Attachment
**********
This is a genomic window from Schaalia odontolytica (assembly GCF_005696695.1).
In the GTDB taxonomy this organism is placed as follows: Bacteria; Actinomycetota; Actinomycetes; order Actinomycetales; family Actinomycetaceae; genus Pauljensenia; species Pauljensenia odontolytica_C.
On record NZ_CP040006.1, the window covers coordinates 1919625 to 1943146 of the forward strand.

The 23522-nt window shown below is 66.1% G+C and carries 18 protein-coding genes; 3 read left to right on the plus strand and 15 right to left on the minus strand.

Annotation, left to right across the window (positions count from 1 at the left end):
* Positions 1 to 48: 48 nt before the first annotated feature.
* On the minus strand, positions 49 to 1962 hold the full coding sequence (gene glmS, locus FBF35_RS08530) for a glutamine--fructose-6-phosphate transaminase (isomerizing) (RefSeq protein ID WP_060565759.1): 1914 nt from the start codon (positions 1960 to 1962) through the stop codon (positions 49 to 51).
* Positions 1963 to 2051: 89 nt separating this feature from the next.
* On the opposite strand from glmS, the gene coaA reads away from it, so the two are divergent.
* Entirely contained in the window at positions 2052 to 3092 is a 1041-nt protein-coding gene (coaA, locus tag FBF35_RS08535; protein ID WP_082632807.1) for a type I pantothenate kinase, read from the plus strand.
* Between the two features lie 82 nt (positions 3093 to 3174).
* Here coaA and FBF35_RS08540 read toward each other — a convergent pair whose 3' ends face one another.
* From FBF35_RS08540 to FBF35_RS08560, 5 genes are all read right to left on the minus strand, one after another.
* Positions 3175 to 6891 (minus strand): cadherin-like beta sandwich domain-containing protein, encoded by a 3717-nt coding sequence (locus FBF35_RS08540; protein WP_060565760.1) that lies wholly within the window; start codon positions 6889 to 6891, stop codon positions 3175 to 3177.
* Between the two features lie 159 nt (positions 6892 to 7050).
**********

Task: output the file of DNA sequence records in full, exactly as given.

This is a genomic window from Schaalia odontolytica (assembly GCF_005696695.1).
In the GTDB taxonomy this organism is placed as follows: Bacteria; Actinomycetota; Actinomycetes; order Actinomycetales; family Actinomycetaceae; genus Pauljensenia; species Pauljensenia odontolytica_C.
On record NZ_CP040006.1, the window covers coordinates 1919625 to 1943146 of the forward strand.

The 23522-nt window shown below is 66.1% G+C and carries 18 protein-coding genes; 3 read left to right on the plus strand and 15 right to left on the minus strand.

Annotation, left to right across the window (positions count from 1 at the left end):
* Positions 1 to 48: 48 nt before the first annotated feature.
* On the minus strand, positions 49 to 1962 hold the full coding sequence (gene glmS, locus FBF35_RS08530) for a glutamine--fructose-6-phosphate transaminase (isomerizing) (RefSeq protein ID WP_060565759.1): 1914 nt from the start codon (positions 1960 to 1962) through the stop codon (positions 49 to 51).
* Positions 1963 to 2051: 89 nt separating this feature from the next.
* On the opposite strand from glmS, the gene coaA reads away from it, so the two are divergent.
* Entirely contained in the window at positions 2052 to 3092 is a 1041-nt protein-coding gene (coaA, locus tag FBF35_RS08535; protein ID WP_082632807.1) for a type I pantothenate kinase, read from the plus strand.
* Between the two features lie 82 nt (positions 3093 to 3174).
* Here coaA and FBF35_RS08540 read toward each other — a convergent pair whose 3' ends face one another.
* From FBF35_RS08540 to FBF35_RS08560, 5 genes are all read right to left on the minus strand, one after another.
* Positions 3175 to 6891 (minus strand): cadherin-like beta sandwich domain-containing protein, encoded by a 3717-nt coding sequence (locus FBF35_RS08540; protein WP_060565760.1) that lies wholly within the window; start codon positions 6889 to 6891, stop codon positions 3175 to 3177.
* Between the two features lie 159 nt (positions 6892 to 7050).